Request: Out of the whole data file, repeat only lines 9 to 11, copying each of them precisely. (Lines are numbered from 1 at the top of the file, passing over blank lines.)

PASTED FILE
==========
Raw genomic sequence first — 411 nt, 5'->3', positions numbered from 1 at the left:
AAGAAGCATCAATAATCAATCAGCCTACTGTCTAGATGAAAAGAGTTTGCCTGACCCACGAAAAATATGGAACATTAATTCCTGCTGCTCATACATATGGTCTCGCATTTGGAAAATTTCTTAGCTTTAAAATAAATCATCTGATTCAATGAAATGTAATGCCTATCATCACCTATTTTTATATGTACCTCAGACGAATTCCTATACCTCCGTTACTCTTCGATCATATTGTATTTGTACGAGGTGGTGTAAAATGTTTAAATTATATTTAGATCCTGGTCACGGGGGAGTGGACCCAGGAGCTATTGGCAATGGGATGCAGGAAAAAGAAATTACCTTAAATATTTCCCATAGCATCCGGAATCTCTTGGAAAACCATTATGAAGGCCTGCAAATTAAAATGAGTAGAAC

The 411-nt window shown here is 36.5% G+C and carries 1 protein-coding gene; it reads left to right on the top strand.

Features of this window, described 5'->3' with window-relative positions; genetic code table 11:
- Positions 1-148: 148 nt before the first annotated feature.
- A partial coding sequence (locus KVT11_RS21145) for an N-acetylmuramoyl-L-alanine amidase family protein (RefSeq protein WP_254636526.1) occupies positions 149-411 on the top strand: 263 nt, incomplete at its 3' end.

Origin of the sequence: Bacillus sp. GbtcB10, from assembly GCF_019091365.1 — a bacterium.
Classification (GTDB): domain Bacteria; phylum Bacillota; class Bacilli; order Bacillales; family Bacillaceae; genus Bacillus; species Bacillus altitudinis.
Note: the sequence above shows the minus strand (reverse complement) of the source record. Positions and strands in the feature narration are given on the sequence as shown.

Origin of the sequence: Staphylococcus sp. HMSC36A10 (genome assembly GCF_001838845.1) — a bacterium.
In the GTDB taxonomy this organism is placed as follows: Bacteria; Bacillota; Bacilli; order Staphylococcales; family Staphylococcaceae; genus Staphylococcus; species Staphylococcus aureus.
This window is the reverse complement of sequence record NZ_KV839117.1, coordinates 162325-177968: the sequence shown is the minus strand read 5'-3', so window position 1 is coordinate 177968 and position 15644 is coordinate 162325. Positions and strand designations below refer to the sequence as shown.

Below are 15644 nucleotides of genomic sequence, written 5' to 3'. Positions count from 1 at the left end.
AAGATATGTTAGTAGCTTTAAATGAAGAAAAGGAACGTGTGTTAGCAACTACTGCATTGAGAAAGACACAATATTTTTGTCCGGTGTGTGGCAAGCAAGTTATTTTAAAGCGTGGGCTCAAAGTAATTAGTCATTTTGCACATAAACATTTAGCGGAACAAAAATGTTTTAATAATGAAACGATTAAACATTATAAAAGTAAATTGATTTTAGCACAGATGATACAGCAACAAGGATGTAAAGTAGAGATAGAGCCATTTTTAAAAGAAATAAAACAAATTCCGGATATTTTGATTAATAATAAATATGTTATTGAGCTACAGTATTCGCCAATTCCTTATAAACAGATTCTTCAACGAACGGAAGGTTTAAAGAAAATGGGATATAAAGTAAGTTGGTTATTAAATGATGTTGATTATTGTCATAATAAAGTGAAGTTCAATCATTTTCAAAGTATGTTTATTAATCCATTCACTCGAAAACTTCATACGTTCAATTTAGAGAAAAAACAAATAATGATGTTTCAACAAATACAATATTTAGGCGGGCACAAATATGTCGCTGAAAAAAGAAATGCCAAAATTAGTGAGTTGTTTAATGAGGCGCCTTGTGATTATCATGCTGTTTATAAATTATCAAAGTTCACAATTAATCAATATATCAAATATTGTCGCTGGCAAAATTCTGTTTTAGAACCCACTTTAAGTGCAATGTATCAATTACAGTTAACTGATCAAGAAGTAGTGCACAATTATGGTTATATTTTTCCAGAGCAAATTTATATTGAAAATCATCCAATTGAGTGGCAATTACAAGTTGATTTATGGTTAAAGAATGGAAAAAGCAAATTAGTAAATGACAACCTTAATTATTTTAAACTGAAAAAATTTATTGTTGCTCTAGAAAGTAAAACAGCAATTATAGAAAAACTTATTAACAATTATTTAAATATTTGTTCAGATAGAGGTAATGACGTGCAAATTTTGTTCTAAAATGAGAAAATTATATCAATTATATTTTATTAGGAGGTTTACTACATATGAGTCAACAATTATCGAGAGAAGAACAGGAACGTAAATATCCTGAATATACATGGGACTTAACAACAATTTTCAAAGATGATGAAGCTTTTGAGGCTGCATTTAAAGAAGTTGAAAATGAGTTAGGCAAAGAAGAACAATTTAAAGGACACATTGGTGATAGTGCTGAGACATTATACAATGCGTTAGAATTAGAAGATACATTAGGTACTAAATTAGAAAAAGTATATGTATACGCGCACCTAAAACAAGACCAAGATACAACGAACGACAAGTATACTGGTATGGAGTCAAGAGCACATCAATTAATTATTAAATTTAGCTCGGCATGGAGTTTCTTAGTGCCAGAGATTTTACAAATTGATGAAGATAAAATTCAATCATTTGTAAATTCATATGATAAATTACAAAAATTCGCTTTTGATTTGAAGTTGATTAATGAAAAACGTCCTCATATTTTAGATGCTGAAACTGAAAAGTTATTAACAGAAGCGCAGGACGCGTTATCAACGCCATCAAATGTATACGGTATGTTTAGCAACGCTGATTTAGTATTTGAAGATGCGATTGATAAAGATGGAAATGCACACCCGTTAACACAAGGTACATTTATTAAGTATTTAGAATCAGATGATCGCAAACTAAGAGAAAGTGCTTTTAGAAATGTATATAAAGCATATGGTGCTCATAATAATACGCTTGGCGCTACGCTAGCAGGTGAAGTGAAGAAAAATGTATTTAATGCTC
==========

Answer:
Note: the sequence above shows the minus strand (reverse complement) of the source record. Positions and strands in the feature narration are given on the sequence as shown.

Origin of the sequence: Staphylococcus sp. HMSC36A10 (genome assembly GCF_001838845.1) — a bacterium.
In the GTDB taxonomy this organism is placed as follows: Bacteria; Bacillota; Bacilli; order Staphylococcales; family Staphylococcaceae; genus Staphylococcus; species Staphylococcus aureus.